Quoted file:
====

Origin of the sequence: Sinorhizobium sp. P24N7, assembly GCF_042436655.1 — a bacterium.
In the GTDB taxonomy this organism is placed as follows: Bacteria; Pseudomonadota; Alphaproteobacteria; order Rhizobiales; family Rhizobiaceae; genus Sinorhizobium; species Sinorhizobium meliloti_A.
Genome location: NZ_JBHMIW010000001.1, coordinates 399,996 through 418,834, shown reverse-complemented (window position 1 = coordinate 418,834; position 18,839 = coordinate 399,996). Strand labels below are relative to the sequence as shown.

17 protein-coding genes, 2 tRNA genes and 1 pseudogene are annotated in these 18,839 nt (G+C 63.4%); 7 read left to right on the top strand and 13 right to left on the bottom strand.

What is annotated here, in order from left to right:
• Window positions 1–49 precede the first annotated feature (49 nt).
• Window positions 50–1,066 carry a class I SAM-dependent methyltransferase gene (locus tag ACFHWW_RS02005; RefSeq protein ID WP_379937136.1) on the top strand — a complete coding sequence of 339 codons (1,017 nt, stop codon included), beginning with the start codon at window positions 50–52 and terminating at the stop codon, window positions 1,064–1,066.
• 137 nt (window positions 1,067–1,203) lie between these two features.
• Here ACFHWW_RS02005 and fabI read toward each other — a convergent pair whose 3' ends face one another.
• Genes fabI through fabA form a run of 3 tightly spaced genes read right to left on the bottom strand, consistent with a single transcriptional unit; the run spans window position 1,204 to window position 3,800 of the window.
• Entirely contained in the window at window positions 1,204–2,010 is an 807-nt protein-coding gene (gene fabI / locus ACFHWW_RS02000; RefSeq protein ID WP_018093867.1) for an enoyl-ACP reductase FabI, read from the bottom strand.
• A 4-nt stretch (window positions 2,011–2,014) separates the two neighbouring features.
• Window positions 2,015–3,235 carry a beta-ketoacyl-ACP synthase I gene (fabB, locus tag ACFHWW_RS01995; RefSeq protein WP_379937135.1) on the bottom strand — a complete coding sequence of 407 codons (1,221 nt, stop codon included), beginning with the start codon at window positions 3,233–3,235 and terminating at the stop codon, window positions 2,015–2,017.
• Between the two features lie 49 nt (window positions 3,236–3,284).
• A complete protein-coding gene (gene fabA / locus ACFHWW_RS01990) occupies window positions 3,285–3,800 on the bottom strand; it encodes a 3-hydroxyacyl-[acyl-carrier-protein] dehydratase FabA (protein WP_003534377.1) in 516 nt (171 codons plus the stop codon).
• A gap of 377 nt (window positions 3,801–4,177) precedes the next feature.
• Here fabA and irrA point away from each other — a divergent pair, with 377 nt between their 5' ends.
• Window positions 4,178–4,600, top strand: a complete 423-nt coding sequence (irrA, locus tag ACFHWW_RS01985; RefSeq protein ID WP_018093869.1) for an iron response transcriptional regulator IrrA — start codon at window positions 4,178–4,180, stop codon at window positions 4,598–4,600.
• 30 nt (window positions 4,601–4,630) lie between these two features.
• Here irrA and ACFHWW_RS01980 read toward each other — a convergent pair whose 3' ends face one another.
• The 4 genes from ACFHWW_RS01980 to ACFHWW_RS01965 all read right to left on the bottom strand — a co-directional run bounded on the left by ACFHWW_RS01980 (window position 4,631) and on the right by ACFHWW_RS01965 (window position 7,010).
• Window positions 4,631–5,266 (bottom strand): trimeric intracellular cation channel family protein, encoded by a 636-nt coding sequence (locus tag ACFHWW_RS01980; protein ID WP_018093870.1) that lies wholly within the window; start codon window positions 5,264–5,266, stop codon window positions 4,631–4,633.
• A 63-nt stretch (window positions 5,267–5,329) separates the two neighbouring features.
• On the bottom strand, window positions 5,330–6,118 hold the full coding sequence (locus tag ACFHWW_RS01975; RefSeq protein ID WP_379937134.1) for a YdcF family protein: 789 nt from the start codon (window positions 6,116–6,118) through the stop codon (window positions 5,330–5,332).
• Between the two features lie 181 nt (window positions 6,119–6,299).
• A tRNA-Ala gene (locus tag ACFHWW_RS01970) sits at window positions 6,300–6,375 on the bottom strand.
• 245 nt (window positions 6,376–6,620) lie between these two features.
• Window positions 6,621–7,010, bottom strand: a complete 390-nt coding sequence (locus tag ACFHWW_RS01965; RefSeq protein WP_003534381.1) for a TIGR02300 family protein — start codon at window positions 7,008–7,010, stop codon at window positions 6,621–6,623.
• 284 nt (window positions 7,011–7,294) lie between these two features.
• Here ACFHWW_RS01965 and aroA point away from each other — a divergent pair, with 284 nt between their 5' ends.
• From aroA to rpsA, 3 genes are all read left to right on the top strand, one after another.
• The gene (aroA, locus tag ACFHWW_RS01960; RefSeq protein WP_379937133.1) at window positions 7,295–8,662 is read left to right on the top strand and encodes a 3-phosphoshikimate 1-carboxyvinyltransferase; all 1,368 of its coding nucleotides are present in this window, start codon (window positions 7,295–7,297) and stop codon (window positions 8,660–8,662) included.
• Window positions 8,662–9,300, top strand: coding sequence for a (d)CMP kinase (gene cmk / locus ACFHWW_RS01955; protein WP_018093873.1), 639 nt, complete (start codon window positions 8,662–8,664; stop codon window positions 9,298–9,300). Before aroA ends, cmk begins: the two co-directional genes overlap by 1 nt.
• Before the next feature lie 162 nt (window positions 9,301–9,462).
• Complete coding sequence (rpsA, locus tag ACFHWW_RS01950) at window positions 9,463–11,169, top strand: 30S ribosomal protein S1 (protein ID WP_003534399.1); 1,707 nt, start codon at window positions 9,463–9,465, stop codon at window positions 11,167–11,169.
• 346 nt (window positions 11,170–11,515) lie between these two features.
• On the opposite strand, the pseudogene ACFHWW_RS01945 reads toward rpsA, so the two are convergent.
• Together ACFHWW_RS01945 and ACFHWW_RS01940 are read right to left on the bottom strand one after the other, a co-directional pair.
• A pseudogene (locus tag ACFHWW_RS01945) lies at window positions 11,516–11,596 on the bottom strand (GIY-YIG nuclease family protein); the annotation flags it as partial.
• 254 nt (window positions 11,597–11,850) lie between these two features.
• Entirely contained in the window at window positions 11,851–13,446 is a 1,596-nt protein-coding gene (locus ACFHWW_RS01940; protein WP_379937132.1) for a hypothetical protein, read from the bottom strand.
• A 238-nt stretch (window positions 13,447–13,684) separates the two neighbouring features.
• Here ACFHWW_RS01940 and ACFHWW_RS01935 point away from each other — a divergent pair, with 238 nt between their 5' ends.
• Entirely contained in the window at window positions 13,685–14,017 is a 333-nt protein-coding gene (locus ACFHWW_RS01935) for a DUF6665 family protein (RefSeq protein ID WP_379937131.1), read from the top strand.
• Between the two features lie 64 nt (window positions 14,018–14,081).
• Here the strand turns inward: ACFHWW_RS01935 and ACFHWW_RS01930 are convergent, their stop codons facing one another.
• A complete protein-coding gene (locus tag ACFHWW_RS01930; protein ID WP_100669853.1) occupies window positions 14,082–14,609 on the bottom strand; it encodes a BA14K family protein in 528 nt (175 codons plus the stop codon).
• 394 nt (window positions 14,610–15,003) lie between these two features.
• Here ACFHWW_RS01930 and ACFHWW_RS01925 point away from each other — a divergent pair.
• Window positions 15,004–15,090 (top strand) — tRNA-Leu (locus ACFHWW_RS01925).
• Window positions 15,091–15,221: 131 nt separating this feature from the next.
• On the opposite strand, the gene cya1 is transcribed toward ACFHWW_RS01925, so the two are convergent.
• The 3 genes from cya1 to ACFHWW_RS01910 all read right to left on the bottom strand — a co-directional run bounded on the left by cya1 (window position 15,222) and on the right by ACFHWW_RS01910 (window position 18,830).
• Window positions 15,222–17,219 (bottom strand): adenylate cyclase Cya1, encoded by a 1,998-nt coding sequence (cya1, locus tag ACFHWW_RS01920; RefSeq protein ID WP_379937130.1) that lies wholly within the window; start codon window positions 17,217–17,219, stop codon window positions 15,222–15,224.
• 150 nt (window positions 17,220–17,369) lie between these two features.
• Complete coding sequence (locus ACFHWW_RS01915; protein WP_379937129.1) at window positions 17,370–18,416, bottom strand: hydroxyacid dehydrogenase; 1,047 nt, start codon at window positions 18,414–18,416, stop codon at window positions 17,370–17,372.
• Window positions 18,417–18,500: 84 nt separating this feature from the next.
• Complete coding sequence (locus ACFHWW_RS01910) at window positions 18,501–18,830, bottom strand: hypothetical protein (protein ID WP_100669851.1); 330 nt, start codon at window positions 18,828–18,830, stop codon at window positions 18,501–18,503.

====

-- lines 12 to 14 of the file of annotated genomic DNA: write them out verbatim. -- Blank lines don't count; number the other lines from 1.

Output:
• A 4-nt stretch (window positions 2,011–2,014) separates the two neighbouring features.
• Window positions 2,015–3,235 carry a beta-ketoacyl-ACP synthase I gene (fabB, locus tag ACFHWW_RS01995; RefSeq protein WP_379937135.1) on the bottom strand — a complete coding sequence of 407 codons (1,221 nt, stop codon included), beginning with the start codon at window positions 3,233–3,235 and terminating at the stop codon, window positions 2,015–2,017.
• Between the two features lie 49 nt (window positions 3,236–3,284).